“Mommy, are you frustrated?” My earnest three year-old inquired, as she studied my face. Tears welling up from the corners of my eyes, I gently blew into a tissue to buy time. I needed a minute to plan my response. How do you explain grief to a toddler?
Just five days prior I had received the gut-wrenching call I knew would come. My uncle, who had been battling stage 4 Pancreatic cancer for over five years, had passed. I was heartbroken. My uncle had been such an important influence in my life and gave the encouraging nudge I needed during some of my hardest years. He embodied courage, determination, and passion. He loved to argue, but he also loved to give, and he did both with his entire being. A lawyer, husband, father, uncle. He would be deeply missed.
So here I sat, opposite his open casket while my toddler tried to make sense of it all from the comfort of my lap. She wanted to see his perfectly poised, waxy face, somehow knowing that life had escaped his body. She wanted to get a closer look but not too close; this was not the Uncle B she knew. He was too quiet. Too still. So again she asked the easier question: “Mommy, are you frustrated?”
The trained psychotherapist in me responded first: “no honey, I’m sad.” Good, I thought. Labeling emotions; that’s a good start. But obviously, the inquisitive toddler in her wasn’t satisfied. “Why?” She pushed.
Again, my inner therapist focused in. But this time the mama in me unleashed a more imperative perspective…honesty. “I’m sad because Uncle B died, honey. I loved him very much and I am going to miss him” I shared.
“Died?” She offered. “What is died?” Her grammar might still be a work in progress but her cognitive thirst to understand the world around her? Spot on.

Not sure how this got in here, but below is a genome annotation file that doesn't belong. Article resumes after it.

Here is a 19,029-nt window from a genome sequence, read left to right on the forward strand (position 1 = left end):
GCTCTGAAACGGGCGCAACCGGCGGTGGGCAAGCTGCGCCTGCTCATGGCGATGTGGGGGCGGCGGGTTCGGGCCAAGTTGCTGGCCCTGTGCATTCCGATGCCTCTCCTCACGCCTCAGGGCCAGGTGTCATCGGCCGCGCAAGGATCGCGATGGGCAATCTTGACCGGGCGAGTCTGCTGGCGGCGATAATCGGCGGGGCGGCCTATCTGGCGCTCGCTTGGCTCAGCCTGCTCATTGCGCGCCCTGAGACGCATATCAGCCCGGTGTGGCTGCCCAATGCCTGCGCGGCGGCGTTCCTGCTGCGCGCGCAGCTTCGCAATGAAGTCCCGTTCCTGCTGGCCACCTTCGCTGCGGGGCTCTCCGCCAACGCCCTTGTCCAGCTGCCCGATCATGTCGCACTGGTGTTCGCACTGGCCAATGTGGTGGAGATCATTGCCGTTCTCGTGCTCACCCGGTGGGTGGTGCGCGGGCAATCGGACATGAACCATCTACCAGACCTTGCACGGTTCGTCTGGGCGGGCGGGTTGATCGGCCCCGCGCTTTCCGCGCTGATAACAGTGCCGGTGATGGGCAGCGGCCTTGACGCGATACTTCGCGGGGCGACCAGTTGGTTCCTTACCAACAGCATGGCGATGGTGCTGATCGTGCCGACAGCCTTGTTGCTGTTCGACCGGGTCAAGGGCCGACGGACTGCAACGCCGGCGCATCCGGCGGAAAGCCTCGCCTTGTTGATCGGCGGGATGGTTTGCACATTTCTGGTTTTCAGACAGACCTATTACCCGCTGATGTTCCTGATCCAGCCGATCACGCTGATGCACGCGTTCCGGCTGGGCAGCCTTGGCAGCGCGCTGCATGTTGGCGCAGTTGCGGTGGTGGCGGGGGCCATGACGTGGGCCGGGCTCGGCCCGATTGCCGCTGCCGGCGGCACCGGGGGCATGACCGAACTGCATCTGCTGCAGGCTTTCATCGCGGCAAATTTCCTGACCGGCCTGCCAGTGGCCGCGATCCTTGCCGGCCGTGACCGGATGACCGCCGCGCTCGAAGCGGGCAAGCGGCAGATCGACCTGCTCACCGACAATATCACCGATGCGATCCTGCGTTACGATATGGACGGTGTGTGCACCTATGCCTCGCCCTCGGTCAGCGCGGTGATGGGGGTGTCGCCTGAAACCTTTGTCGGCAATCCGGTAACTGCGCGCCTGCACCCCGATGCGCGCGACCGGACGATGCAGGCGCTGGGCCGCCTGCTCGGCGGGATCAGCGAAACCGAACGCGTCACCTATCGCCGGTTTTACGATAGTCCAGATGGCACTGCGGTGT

Thinking back to my child development courses, I knew I had to be cautious about explaining his illness. Labeling him as simply “sick” might cause excess anxiety over her next encounter with the common cold. Similarly, oversimplifying his death as a state of sleep would also confuse her notions of slumber. Therapist or not, I knew that honesty, again, was going to be the best approach.
…So I was honest.
“Uncle B was very sick. Not like a cough or a sneeze” I attempted to explain. “A sickness that hurt his whole body and made him very weak. When people get that sick, their bodies stop working.” I had no idea whether or not this was the right thing to say. But in the moment, it was the only explanation that I could offer to my three year-old. “I’m sad,” I continued, “I’m sad because I am going to miss him a lot, and it’s hard to say goodbye to the people that we love.”
In innocent meditation, I watched as she twirled her fingers in her hair. She began singing softly to herself, all the while eyeing the strangers dressed in black, clasping tissues and gingerly touching the lapel of the starched sport coat as they passed my Uncle. Her curiosity had been satiated, for now.
Modeling grief is, actually, quite healthy.
I couldn’t hold back the tears, and for once, I didn’t feel the need to. Through her eyes, I recognized my own version of confusion and fear. Why did cancer prey on him? Why is death so frightening? I don’t know that I will ever understand that. What I do know is this: my daughter needed to witness death and grief, even if it meant simply observing. The older that she gets, life will afford her more opportunities to build on her experiences with loss. As her mother, it’s my responsibility to help her better understand that, however imperfectly I teach her.
Looking back now, I know that it was okay for her to see me cry. It was okay for her to see me sad. I take comfort in this because someday, she will understand that being sad, especially after losing someone you love, is an appropriate response. Explaining grief to a toddler isn’t easy, but then again, what in life is?
How have you shared your feelings of grief with your children? Share in the comments.